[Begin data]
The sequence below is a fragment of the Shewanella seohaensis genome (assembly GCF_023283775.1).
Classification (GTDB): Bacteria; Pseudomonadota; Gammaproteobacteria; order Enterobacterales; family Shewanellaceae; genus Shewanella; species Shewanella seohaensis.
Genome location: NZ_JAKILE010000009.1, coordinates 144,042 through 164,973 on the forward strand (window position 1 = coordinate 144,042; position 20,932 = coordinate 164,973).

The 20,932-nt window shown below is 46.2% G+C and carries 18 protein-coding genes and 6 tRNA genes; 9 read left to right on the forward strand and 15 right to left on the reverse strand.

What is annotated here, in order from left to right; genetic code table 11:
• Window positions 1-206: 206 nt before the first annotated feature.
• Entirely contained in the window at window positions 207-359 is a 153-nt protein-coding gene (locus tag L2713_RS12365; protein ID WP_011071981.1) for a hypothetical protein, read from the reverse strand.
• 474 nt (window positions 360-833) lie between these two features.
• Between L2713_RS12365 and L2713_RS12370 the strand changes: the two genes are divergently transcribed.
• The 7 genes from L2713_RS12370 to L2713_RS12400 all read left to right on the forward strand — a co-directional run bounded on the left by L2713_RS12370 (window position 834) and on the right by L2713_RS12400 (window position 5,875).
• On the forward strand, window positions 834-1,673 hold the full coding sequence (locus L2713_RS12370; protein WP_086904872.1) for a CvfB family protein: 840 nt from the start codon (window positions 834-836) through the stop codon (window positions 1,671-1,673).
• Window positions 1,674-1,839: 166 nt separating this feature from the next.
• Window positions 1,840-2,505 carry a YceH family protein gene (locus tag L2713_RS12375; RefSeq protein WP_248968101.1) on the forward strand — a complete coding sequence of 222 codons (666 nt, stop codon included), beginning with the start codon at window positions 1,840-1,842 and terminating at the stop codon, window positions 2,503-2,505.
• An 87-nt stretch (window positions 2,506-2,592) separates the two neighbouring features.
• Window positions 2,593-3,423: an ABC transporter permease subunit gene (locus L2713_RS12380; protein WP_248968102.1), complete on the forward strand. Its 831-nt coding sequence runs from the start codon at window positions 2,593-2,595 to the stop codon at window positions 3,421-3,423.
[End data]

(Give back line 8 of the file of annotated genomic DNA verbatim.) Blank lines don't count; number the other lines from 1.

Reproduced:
• 474 nt (window positions 360-833) lie between these two features.